Skip to main content
September 1, 2008

Face-offs? Book versus phone and GUI versus command line (PLUS: Three, that’s three, bonus items!)

LONDON, UK – I’ve escaped Espoo to visit some folks in London. But that doesn’t necessarily keep me from havering about what’s happening out there.

I’ve been meaning to point to these interesting threads. But the main ones point back to the decisions we weigh, the comparisons that seem to polarize people and over-simplify how we want to interact with services and products. My take is that there usually is some continuum, some gradual shift from one mode to the other. And neither mode is the ultimate, but each has their place depending what we are trying to achieve.

Who wins? The book or the phone?

Let’s take the tour guide book. Lonely Planet make excellent and thorough guides. Nokia has announced that Lonely Planet is now available in Nokia Maps. What CJ points out (in a great review) is that 1) the guide on the phone is just a sub-set of the full guide book, and 2) each has their advantages.

That’s to be expected. You can’t expect to navigate the rich and detailed material from the guide book on a small screen device, but, done right, some of that info would be quite useful to have quick-access to on the phone.

I think too often we try to replicate something on a phone, without realizing that it’s not a simple one-to-one conversion. Also, folks try to force either one or the other. Why can’t the book and phone just work together here? Complementarity, not replacement. Indeed, I think that’s what CJ finds out.*

Who wins? The WIMP or the text?

WIMP stands for Windows-Icon-Mouse-Pointer, the main way we currently deal with computing devices. But, before that, interaction with computers was done via a command-line interface, where commands are typed in one line at a time, telling the computer what to do.

The interesting thing is that while the WIMP user interface dominates, lots of folks still interact with systems preferentially via a command line interface. Alfie Dennen, a mobile-head, has been noticing some of the services he interacts with in a command-line fashion. In a recent post, he muses if command lines are slowly entering more mainstream usage without folks really knowing they are using command-line like interface.

Also, a new Firefox plug-in has folks all a-twitter. Ubiquity provides not just a command-line interface to your web browser, but understands the commands a bit more than some stilted strict command language. I haven’t used it, so comments on what you think are welcome. But, I am a heavy user of Quicksilver, which adds a command-line interface to a Mac. And, in the scheme of things, I find myself using both the visual interface and the command-line interface depending on what I’m doing, what I want to achieve, and how I feel at the moment. And neither is excluding the other. I just get the benefit I want, when I want it.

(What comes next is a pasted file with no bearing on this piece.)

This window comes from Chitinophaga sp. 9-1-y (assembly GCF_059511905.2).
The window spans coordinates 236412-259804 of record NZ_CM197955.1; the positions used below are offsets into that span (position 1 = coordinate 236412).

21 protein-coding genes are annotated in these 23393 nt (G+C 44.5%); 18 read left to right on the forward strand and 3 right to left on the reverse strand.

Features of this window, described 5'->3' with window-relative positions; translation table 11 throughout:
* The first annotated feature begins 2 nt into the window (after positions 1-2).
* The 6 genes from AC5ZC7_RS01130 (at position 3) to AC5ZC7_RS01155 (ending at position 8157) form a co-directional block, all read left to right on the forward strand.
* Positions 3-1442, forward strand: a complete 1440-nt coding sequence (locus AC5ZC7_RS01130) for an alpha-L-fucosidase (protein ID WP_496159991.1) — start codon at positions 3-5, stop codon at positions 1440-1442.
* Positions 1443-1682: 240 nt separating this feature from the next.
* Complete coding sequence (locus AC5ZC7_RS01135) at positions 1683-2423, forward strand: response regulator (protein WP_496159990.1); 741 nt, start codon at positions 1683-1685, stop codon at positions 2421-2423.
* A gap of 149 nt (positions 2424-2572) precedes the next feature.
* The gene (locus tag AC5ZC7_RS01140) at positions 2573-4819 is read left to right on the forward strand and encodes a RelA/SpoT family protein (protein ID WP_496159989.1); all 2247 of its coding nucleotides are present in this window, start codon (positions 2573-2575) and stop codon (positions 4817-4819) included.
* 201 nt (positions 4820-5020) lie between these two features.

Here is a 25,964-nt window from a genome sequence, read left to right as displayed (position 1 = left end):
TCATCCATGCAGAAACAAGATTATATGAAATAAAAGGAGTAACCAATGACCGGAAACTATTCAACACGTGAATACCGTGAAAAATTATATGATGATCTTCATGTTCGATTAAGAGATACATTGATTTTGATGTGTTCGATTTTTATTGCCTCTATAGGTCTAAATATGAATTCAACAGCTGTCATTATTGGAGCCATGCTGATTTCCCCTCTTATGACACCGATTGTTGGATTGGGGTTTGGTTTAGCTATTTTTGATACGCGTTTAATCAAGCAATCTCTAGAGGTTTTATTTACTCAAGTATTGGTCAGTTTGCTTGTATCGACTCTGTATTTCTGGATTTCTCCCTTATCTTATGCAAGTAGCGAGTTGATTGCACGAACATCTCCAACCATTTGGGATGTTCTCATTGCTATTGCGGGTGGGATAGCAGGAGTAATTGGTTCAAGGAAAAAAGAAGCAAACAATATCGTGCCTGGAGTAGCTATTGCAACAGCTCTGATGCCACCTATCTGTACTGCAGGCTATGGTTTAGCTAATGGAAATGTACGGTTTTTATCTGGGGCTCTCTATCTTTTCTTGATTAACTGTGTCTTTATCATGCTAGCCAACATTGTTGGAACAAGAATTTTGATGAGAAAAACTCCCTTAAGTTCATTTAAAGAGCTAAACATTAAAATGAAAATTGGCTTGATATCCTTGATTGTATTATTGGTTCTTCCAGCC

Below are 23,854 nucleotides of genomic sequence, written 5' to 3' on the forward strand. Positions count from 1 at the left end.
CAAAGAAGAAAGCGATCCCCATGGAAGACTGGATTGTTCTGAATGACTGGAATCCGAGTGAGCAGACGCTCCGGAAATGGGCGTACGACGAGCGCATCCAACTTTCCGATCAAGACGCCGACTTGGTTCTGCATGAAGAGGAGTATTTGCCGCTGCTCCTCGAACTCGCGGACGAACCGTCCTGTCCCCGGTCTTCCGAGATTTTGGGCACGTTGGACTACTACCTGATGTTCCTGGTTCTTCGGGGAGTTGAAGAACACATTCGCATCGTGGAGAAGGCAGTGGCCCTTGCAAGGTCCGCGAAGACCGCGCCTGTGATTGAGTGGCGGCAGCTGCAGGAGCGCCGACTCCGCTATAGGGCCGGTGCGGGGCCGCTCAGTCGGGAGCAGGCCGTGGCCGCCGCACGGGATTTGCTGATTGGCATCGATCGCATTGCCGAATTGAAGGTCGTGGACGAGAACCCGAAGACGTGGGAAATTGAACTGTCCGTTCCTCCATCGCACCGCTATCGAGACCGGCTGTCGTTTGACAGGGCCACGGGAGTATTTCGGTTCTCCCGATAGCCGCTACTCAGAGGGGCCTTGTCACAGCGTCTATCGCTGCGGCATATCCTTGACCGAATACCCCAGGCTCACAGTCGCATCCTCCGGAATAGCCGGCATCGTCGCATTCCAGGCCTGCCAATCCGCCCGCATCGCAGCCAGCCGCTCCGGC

Do you think a command-line interface would be useful on (and complement!) a mobile phone?

BONUS, the First: is getting bigger and better. The latest part of Ovi (a part I worked on a lot last year) has been released to the wild. Yay! Now, it was meant to be (shhh) a quiet release. But, of course, lots of folks picked up on it and started banging on it.

As with any new service, the Ovi team is looking for feedback on what works and doesn’t. So, if you see something not working, let the Ovi Care folks know.

BONUS, the Second:

Quick one. I posted a simple company overview on our SlideShare account. Gives you an overview of who we are, what we do, how we are doing, and so on. Good to fill in the more mundane details about Nokia that you can throw around in some trivia contest.

BONUS, the Third:

Years ago, I was part of a project around mobiles as musical instruments. It’s what got me interested in building apps and services. So, with a fond smile, I leave you the video below.

Image from gierszewski.

*Hm. What if the Lonely Planet guides had barcodes for Nokia Map users to download info to their phone? You’d have to already bought the Nokia Maps Lonely Planet guide (yeah, someone needs to make money). But, you’d be able to have whatever points of interest you would need when going out. Or how would you do it?